Disney just had its worst day in a year and a half

Disney just had its worst day in a year and a half

Disney has pulled off a rare feat for a legacy media company: Its streaming service actually turns a profit — with a few caveats. But Wall Street was still not satisfied, sending shares down more than 9%. It was Disney’s worst trading day in 18 months.

See here: Disney (DIS), fresh off winning a bruising (and very expensive) boardroom proxy battle last month, for the first time squeezed some profit from Disney+ and Hulu, to the tune of $47 million. But Disney’s other streaming property, ESPN+, continues to lose subscribers and bleed cash, bringing combined streaming losses to $18 million.

That’s a lot of money, but it’s a sizable improvement over the $659 million loss the collective streaming business reported in the same period a year ago.

Wall Street always looks ahead to future growth, of course, so it’s the projected slowdown next quarter that has investors perplexed.

“In my view, they gave some pretty good results,” Paul Verna, a principal analyst at eMarketer, told me. “What the Street seems to be reacting to is guidance for some softness in streaming entertainment next quarter.”

Disney said it still expects the combined streaming business to be profitable by the end of its fiscal year, in September.

Of course, “making a profit is one thing,” Verna adds. “Maintaining it is another.”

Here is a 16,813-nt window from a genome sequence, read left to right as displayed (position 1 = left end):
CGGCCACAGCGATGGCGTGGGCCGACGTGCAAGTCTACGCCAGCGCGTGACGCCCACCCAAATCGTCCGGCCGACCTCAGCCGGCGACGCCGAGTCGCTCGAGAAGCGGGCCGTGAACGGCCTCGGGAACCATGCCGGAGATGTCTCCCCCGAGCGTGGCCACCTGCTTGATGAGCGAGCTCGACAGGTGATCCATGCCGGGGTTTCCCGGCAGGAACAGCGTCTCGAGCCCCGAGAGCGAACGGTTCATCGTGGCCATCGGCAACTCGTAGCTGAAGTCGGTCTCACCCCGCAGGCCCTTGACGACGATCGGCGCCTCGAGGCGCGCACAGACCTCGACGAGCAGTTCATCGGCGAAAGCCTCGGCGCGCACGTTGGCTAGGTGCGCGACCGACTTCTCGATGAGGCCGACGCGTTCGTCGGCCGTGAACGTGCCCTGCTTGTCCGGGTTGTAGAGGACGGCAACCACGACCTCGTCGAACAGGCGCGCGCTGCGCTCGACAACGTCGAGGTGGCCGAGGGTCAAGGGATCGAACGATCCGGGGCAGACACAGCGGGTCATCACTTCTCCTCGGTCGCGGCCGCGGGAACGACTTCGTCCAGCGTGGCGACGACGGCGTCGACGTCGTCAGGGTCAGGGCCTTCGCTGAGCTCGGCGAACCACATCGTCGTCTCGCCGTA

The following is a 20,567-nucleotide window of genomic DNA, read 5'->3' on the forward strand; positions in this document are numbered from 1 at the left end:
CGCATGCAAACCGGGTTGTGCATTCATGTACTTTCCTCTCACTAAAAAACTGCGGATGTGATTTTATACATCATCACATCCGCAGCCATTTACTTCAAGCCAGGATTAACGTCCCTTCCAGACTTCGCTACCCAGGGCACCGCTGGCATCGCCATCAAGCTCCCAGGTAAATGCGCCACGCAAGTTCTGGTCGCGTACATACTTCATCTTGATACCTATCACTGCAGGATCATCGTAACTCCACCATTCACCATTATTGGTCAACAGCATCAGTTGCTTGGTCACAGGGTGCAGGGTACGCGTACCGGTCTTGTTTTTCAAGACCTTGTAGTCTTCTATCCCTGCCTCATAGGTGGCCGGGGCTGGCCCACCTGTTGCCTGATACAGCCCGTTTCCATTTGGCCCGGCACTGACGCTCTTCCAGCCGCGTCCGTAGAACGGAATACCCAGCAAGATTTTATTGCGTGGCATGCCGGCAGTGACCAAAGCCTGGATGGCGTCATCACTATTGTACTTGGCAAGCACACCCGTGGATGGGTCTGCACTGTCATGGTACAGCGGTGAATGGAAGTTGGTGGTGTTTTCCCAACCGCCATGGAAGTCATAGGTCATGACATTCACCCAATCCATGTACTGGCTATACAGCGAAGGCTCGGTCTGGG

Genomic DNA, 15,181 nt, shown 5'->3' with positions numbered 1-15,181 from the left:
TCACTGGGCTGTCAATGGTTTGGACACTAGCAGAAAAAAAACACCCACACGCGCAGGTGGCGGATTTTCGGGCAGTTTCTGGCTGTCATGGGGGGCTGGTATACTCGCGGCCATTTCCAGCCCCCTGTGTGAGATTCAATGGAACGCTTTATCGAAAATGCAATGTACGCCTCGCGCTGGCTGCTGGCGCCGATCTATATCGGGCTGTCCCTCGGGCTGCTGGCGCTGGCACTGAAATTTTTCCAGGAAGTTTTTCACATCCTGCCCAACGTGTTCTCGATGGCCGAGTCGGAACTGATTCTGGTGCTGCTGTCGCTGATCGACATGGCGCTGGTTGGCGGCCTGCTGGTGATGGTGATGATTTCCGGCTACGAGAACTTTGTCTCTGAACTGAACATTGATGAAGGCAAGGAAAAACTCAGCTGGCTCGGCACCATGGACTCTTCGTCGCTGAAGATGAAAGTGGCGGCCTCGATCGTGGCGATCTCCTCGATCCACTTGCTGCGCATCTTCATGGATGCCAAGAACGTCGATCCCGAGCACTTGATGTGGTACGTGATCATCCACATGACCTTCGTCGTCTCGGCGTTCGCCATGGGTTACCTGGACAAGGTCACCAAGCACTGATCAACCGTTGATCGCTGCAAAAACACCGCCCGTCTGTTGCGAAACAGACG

Disney is in the midst of an awkward transition that no one could have predicted a decade ago. Imagine telling CEO Bob Iger in 2014 that one day his company — the dyed-in-the-wool movie-making, intellectual property-wielding giant of Hollywood — would go to war against tech nerds like Apple and Amazon, all in the hope of catching up. with that poor DVD delivery service Netflix.

But that is, more or less, what happened.

Streaming is a new(ish) beast and very different from the traditional cable TV model of Disney and other media giants like Paramount, Viacom and Warner Bros. Discovery (CNN’s parent company) has relied on it for decades to increase profit margins.

But years of cable cuts mean the cable train is going away, and companies like Disney will have to figure out how to keep making good TV and movies while also locking in streaming viewers before Netflix eats their lunch.

“It’s a very tough business,” says Verna. “Profit margins are lower … maybe it’s psychological, but it’s almost like these companies that have built their entire business on the cable model — it’s very difficult for them to let go of that and accept that the future is going to look different for them.”

For Disney, in particular, streaming is just one headache among many. It had a run of box-office flops (“The Marvels,” “Indiana Jones and the Dial of Destiny,” “Haunted Mansion”). Iger has tried to execute an ambitious turnaround strategy — which led to thousands of layoffs and a costly merger of his Indian operations — while fending off activist investors in a shareholder drama worthy of its own eight-episode TV series. And in the midst of it all, Iger, who is 73, is theoretically lining up a successor to helm when his contract expires in two years.

Tuesday’s market reaction suggests that Wall Street has “more questions than answers for earnings in the next few quarters,” Brian Mulberry, portfolio manager at Zacks Investment Management, said in a note. “While it’s a relief, I’m sure, to have the scramble for board seats behind them, it now creates more focus on results.”

About Kepala Bergetar

Kepala Bergetar Kbergetar Live dfm2u Melayu Tonton dan Download Video Drama, Rindu Awak Separuh Nyawa, Pencuri Movie, Layan Drama Online.

Leave a Reply

Your email address will not be published. Required fields are marked *